Net EU funds inflows to CEE doubled over past three years, making the region less vulnerable vs. 2008

Over the 3Q11-2Q12 time span bank deleveraging in CEE amounted to USD 45bn or 4% of GDP. If we put it into the broader context of European banks facing huge regulatory pressure and the steepest deleveraging since the Lehman collapse, these levels remain benign and a far cry from...

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 E-mail article  Print  Save Additional News in English Još vesti na Srpskom Επιπλέον ειδήσεις στα Ελληνικά  Text

Net EU funds inflows to CEE doubled over past three years, making the region less vulnerable vs. 2008



Erste - 09.11.2012

Over the 3Q11-2Q12 time span bank deleveraging in CEE amounted to USD 45bn or 4% of GDP. If we put it into the broader context of European banks facing huge regulatory pressure and the steepest deleveraging since the Lehman collapse, these levels remain benign and a far cry from the deleveraging occurring in the Eurozone periphery, which amounted to USD 600bn or 14.9% of GDP, explains Juraj Kotian, Head of CEE Macro/Fixed income at Erste Group and author of the report.

According to the latest BIS data, foreign banks reduced their external assets to CEE6 (Croatia, Czech Republic, Hungary, Poland, Romania, Slovakia) by about USD 8.6bn in 2Q12 (or 0.8% of their GDP) and USD 45bn in the period 3Q11-2Q12 (or 4% of their GDP), with Hungary responsible for 40% of overall outflows from the region. Hungary has clearly been an outlier in the region, both in terms of magnitude and the reasons behind the steep deleveraging which were mainly unorthodox measures including the early pre-payment of FX loans, which freed up part of FX funding. On an annual basis, the global banking sector reduced its external position to Hungary by about USD 18bn, or 14.2% of Hungarian GDP compared to Spain with 14.3% of GDP.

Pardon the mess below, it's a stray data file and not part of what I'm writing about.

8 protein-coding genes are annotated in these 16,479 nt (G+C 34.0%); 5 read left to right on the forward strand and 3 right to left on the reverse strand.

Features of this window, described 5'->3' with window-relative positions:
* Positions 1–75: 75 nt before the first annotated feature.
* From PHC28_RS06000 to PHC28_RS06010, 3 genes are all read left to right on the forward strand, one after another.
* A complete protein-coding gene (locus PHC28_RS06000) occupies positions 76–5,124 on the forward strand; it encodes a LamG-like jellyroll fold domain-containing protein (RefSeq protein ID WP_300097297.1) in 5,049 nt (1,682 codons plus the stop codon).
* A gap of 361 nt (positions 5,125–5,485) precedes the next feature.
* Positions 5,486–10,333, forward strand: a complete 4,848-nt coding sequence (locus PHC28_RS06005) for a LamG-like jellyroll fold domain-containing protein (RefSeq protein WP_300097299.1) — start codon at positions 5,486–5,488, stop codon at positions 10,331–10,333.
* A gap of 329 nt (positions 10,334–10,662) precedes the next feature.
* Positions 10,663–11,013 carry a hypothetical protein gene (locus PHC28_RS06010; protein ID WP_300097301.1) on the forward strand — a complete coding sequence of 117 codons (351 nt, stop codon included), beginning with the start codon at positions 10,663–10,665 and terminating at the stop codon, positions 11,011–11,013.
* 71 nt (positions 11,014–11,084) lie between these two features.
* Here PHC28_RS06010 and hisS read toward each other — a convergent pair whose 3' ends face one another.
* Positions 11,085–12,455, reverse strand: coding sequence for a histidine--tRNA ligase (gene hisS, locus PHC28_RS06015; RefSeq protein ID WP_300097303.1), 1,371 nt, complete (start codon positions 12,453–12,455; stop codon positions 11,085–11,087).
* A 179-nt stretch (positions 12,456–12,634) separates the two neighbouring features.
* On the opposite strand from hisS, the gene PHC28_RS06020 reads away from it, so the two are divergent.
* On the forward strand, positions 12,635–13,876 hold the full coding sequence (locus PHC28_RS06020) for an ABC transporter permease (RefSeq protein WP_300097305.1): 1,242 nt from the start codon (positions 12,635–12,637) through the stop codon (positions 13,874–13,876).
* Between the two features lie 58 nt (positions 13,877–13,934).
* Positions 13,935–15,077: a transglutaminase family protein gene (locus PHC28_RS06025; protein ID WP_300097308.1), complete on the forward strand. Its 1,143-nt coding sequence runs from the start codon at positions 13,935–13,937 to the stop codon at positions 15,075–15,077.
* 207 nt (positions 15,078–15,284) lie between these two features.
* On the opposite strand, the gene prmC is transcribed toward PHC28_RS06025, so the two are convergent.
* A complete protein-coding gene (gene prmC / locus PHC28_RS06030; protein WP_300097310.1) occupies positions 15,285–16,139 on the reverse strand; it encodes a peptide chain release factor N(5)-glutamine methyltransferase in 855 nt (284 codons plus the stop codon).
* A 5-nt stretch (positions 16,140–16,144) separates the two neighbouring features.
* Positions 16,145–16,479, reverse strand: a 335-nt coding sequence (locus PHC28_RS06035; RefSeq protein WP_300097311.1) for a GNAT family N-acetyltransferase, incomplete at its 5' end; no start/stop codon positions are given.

Although deleveraging numbers are nowadays presented as a proxy for investors confidence in Central and Eastern Europe, simply assessing the fluctuations in banks external liabilities is not enough to get a relevant picture. Other leading indicators, particularly the balance of payments data and the stock of government bonds held by non-residents, which are also indicative for capital flows into CEE economies, should be taken into account, recommends Kotian.

Strong portfolio capital inflows (EUR 4.6bn) offset more than half of the outflows
A look at the balance of all capital flows between domestic and foreign counterparties reveals that, on an aggregate level, deleveraging in CEE looks even less striking. Foreign investors withdrew only EUR 3bn from CEE6 in 2Q12 (or EUR 1.5bn when adjusted for central bank liabilities resp. 0.2% of GDP). Overall in the period 3Q11 - 2Q 12, investors withdrew only EUR 1.7bn respectively 0.2% of GDP from CEE6 versus 39.6% in Portugal or 26.4% in Spain, when adjusted for central bank liabilities and official support. In 2Q12, strong portfolio capital inflows worth EUR 4.6bn (0.5% of GDP) offset more than half of the capital outflows in other investments (EUR -7.6bn or -0.9% of GDP), which mainly represents flows of the banking sector, but also includes changes in liabilities of local central banks (i.e. Target2) and official support to governments. "In the international context, the withdrawal of foreign capital from the CEE region (apart from Hungary) was very benign and unlikely to cause any significant pressure on balance of payments like in the Eurozone periphery", underlines Kotian.